So.... nearly two weeks in and I've finally managed to a) set up a blog, b) work up the motivation to write it and c) do so at a time the internet is up and running.
But to start from the beginning- for those of you who don't know- I decided to volunteer in India this summer for 4 weeks teaching English. The organisation me and my sister went through gave two options for where we could be placed- Delhi and Dharamsala- and as neither of us was overly keen on boiling in Delhi in August we decided for Dharamsala. The organisation did say from the outset that it couldn't provide us with specifics regarding our exact placement and tasks but it was strongly implied that we would be teaching Indian children from less privileged backgrounds. So although we knew that Dharamsala is the home of the Dalai Lama in exile you can imagine we were a little surprised that when we got out of the taxi (after over 50h of travelling) we were greeted by three Tibetan guys. They led us over the road and into a building where they told us the "daughter in law" would show us to our room in a moment. Only after we'd settled in there and had started chatting to Megan and Amalie, the two other volunteers living in the room next door, we realised we were staying in a Buddhist monastery, run and inhabited by Tibetans in exile. Also, although the monks in our monastery are mostly children from 4 to maybe 15 years old, our students are grown-ups, aged anywhere between 20 and 60.
All this might sound a little negative- but actually the whole thing is absolutely AMAZING!!!! The students are incredibly motivated ('teacher,teacher!') and friendly so that although the facilities are far from what we are used to (one room with barely enough chairs for everyone, no tables, and the white-board came crashing down during one lesson last week) teaching is extremely fun and rewarding. It also turns out that teaching is one of the best ways of getting to know most of the population of Dharamsala. After a couple of days we couldn't make it five minutes up the road without bumping into some of our students- in most cases enthusiastically waving out of some shop (and calling: "teacher, teacher!". Yesterday I even met two of them in a cafe I had sat down in to do some reading for my dissertation (haha- I've reached p.3 of the one book I brought so far...). They insisted on buying me tea and cake and invited me back to Myanmar where they originally are from. (These particular two aren't Tibetan but are staying in India at the moment to study Buddhist philosophy- maybe to become monks). Just unfortunately most of our students still have so limited English that it is very hard to find out more about them. It also doesn't make the teaching any easier not having any common language one can fall back to to explain grammar or more abstract terms. As it is we're doing our best explaining as simply as possible and gesticulating A LOT...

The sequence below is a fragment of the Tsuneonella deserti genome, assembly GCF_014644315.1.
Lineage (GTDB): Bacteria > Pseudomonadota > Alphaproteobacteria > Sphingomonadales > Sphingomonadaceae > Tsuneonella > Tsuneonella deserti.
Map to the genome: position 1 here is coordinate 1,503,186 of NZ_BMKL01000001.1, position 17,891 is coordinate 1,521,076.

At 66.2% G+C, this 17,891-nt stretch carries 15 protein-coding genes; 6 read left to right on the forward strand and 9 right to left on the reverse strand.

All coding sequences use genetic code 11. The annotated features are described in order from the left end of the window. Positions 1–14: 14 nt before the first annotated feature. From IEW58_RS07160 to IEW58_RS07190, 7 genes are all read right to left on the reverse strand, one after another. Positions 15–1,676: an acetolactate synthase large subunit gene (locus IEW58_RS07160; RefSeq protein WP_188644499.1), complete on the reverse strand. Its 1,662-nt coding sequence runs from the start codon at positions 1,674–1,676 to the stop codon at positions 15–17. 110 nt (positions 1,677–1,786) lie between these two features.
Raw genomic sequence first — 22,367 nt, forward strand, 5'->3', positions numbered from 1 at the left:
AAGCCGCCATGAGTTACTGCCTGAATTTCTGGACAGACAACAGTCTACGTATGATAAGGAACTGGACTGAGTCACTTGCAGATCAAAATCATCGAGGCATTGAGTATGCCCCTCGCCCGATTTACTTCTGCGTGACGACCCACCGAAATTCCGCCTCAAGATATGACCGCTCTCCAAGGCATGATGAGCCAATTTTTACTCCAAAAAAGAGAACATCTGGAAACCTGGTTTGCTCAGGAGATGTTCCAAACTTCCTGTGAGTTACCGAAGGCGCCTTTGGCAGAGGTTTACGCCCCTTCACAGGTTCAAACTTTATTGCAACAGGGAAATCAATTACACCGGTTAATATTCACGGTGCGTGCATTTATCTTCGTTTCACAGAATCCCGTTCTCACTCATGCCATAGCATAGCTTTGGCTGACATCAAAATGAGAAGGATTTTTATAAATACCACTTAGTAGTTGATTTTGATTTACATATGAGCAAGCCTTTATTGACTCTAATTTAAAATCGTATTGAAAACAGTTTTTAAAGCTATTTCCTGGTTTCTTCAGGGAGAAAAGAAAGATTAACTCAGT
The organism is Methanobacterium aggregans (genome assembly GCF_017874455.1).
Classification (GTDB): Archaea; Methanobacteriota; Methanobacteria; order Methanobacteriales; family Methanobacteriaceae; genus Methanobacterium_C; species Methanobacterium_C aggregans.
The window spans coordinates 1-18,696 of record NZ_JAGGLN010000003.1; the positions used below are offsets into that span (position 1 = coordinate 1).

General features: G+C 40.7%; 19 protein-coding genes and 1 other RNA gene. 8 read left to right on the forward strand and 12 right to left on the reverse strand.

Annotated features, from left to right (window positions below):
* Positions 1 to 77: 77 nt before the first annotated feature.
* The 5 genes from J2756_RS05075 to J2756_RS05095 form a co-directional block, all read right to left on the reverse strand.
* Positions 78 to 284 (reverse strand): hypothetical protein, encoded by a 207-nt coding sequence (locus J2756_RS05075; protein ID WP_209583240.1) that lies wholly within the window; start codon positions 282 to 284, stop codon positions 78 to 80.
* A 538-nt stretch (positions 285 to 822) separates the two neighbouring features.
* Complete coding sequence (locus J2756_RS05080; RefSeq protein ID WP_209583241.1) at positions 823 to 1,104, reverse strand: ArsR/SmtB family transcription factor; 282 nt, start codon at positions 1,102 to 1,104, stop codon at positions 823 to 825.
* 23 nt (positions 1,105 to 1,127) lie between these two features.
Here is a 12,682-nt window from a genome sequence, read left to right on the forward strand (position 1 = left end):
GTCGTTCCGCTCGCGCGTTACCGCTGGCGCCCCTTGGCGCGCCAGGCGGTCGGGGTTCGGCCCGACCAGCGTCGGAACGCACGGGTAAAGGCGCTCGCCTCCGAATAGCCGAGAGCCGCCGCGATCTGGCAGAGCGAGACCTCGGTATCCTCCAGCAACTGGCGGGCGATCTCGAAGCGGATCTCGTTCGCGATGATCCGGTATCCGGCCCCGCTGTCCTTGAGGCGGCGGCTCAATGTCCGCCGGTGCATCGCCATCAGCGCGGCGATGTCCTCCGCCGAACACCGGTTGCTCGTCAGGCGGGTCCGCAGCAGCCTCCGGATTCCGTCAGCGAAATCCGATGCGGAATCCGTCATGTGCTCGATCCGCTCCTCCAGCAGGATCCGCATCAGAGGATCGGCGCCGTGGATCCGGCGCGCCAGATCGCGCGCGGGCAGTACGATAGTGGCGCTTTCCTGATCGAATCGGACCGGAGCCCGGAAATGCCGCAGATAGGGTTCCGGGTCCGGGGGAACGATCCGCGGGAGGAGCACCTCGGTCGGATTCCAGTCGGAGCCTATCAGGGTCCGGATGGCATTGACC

More soon... (oh- btw: I'm using an Indian mobile here (+919736540711) which I don't think it is horrifically expensive to call from skype\ with cheap pre-dials)